Osmel Almaguer

Foto: Caridad

HAVANA TIMES, Dec 27 — My mother’s scooter is red not only in color, but also because it belongs to the socialist state, that being an abstraction of what we are all supposed to be a part. That’s why the scooter doesn’t belong to her. This contradiction of socialist property is something I’ve always found more difficult to understand than the Holy Trinity.

There are many scooters like my mother’s in the streets. There are scooters and motorcycles of all colors, yet they’re all “red.” Most of them are in poor condition; with it assumed that in the workplaces that provide them, there simply isn’t money for maintenance.

People repair them the best they can, using their own money. They need them to get around, given how difficult the transportation situation is.

Most of them are old, having undergone five, ten, twenty or more years of use. I understand that some of them that are manufactured in Eastern Europe are still being imported today, as is the world famous Lada, the car that’s imported from Russia.

My mother is one of the few honest people I know. She’s not chauvinistic and doesn’t tend toward exaggeration.

She’s incapable of stealing the smallest thing from her job, where’s she’s been a manager for five years. And I should point out that the moral codes have transformed out of necessity in recent years here, with people becoming more tolerant of the “diversion” (theft) of government resources.

Therefore my mother’s red scooter continues to operate thanks to the charity of her friends. Not even the gasoline that she’s allocated by her job is enough to get her around to her various work functions.

At this very moment the rear tire assembly, with all its components, need to be changed, it’s completely worn out. The tire alone — without counting the inner tube or the metal rim — costs about 30 or 35 CUCs (about $35 or $40 USD), the money equivalent to two or three months of work.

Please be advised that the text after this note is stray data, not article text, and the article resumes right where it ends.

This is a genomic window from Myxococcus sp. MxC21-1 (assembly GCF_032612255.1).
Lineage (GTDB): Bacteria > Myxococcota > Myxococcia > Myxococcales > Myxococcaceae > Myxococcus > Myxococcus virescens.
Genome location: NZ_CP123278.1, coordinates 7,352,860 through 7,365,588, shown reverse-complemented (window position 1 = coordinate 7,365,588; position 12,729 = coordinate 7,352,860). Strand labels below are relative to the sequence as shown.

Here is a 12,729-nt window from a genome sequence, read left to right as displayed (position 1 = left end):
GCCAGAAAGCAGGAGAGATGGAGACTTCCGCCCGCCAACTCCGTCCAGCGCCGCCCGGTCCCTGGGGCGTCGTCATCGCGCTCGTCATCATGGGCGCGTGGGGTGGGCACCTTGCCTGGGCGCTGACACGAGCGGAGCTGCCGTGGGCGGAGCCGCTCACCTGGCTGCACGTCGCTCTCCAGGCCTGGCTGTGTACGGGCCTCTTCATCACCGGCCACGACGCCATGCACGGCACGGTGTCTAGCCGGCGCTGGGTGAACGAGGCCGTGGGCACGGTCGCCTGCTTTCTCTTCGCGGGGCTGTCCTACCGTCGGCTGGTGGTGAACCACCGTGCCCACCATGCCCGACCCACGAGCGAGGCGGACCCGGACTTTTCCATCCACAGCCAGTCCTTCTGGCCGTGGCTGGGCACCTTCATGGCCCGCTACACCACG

osmel

Osmel Almaguer:Until recently I would to identify myself as a poet, a cultural promoter and a university student. Now that my notions on poetry have changed slightly, that I got a new job, and that I have finished my studies, I’m forced to ask myself: Am I a different person? In our introductions, we usually mention our social status instead of looking within ourselves for those characteristics that define us as unique and special. The fact that I’m scared of spiders, that I’ve never learned to dance, that I get upset over the simplest things, that culminating moments excite me, that I’m a perfectionist, composed but impulsive, childish but antiquated: these are clues that lead to who I truly am.

One thought on “A Red Scooter in Cuba

  • Tienes una lista de los modelos que se venden en Cuba y los motores que utilizan? De repente podemos ayudar.

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